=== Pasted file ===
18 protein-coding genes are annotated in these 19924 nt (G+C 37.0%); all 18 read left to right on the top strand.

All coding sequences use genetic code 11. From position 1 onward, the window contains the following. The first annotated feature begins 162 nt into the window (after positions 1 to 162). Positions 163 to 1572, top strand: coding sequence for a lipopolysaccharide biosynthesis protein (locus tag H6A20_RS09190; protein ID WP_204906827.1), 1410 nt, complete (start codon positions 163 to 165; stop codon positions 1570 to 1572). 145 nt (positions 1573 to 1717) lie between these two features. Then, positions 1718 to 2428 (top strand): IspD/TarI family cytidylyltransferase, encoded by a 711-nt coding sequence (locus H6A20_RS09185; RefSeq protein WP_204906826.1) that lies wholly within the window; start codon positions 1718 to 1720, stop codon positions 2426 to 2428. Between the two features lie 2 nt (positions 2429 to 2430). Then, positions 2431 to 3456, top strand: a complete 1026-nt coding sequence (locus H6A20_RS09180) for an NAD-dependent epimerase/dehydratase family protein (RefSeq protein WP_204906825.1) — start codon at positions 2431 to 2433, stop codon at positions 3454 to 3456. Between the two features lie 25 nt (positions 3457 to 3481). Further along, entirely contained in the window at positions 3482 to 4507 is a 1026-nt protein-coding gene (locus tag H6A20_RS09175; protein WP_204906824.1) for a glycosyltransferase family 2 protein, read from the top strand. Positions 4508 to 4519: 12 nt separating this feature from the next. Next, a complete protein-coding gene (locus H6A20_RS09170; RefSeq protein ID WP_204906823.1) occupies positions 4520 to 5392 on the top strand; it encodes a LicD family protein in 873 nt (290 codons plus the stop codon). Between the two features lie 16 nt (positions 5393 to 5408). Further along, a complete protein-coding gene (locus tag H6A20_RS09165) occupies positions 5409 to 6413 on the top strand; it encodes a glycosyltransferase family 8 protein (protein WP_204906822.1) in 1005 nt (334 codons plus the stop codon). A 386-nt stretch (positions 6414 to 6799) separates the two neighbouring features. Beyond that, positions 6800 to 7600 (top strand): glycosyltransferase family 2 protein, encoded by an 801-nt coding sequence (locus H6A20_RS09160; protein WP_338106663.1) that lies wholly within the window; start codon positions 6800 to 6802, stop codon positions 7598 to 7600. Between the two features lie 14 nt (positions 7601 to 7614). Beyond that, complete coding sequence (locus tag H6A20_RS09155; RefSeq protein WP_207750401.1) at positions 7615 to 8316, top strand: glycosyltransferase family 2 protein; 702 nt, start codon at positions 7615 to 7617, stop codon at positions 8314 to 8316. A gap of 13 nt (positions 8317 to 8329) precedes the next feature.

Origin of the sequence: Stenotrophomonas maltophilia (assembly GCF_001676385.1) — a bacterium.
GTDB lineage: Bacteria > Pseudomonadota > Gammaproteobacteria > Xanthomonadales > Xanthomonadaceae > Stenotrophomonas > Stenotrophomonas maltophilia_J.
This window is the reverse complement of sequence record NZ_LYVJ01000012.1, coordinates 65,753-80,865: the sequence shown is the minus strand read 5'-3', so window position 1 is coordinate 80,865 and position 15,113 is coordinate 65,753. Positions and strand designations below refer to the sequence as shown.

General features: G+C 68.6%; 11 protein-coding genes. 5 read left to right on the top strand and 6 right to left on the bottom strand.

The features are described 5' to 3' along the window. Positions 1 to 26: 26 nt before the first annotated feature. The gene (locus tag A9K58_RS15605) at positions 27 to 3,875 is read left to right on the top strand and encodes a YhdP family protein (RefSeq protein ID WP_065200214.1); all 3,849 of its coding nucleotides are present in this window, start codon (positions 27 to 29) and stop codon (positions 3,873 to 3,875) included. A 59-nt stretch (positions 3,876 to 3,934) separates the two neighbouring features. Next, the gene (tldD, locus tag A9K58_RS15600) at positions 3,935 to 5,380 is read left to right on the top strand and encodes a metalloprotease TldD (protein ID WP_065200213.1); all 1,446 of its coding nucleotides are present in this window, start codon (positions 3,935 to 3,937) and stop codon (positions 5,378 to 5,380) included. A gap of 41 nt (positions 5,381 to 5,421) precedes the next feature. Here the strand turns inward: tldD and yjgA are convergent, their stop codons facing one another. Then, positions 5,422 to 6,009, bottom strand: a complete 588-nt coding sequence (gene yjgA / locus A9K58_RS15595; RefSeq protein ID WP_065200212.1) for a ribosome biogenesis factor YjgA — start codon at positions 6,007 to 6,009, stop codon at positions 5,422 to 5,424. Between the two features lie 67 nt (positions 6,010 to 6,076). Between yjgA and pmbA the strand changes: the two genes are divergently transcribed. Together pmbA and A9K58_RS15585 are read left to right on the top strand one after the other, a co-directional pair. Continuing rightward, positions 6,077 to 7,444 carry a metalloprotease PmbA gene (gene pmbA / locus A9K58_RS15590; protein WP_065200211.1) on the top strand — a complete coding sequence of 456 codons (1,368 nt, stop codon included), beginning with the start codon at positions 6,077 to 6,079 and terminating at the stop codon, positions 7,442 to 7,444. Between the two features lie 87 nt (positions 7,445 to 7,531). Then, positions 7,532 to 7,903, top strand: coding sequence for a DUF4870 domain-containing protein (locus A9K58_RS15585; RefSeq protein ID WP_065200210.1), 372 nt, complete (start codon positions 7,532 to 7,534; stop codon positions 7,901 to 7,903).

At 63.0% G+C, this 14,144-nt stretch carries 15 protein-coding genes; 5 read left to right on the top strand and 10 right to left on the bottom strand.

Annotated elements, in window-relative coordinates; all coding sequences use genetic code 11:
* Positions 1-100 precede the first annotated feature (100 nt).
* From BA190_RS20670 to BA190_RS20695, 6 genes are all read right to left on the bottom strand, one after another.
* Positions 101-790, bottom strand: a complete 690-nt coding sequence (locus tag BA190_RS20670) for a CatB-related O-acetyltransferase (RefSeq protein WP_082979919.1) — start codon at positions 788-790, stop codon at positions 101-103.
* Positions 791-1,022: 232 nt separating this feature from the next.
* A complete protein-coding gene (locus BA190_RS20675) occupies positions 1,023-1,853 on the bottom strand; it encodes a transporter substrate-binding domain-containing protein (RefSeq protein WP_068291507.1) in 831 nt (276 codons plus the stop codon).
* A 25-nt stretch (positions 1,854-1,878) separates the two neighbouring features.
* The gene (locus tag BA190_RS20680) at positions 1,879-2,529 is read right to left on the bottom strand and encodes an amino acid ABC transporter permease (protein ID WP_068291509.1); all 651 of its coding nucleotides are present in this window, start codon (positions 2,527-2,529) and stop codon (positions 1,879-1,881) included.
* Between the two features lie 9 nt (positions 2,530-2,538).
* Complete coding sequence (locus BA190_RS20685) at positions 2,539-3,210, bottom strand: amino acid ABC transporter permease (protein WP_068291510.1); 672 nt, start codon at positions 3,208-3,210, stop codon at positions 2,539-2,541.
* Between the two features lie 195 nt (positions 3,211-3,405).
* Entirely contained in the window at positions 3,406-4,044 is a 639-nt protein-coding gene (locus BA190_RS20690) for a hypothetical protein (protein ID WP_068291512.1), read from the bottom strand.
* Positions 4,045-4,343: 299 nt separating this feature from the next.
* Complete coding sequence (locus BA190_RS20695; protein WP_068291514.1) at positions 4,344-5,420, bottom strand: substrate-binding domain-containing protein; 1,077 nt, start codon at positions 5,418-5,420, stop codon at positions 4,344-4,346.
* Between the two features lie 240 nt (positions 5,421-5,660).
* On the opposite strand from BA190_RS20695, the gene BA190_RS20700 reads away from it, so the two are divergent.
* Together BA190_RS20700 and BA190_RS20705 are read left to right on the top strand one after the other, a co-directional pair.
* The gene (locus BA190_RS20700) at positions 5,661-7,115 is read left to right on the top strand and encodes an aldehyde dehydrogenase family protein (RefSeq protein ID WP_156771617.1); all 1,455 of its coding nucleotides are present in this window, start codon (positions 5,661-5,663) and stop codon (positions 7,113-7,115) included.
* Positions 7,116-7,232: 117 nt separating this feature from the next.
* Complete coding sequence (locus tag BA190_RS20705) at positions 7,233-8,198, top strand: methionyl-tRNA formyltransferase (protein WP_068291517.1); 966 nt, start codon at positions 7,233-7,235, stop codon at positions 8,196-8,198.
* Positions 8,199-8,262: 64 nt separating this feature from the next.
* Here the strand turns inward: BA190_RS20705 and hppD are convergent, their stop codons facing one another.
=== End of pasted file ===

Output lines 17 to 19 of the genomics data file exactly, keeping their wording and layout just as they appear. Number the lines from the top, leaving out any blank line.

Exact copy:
* Between the two features lie 9 nt (positions 2,530-2,538).
* Complete coding sequence (locus BA190_RS20685) at positions 2,539-3,210, bottom strand: amino acid ABC transporter permease (protein WP_068291510.1); 672 nt, start codon at positions 3,208-3,210, stop codon at positions 2,539-2,541.
* Between the two features lie 195 nt (positions 3,211-3,405).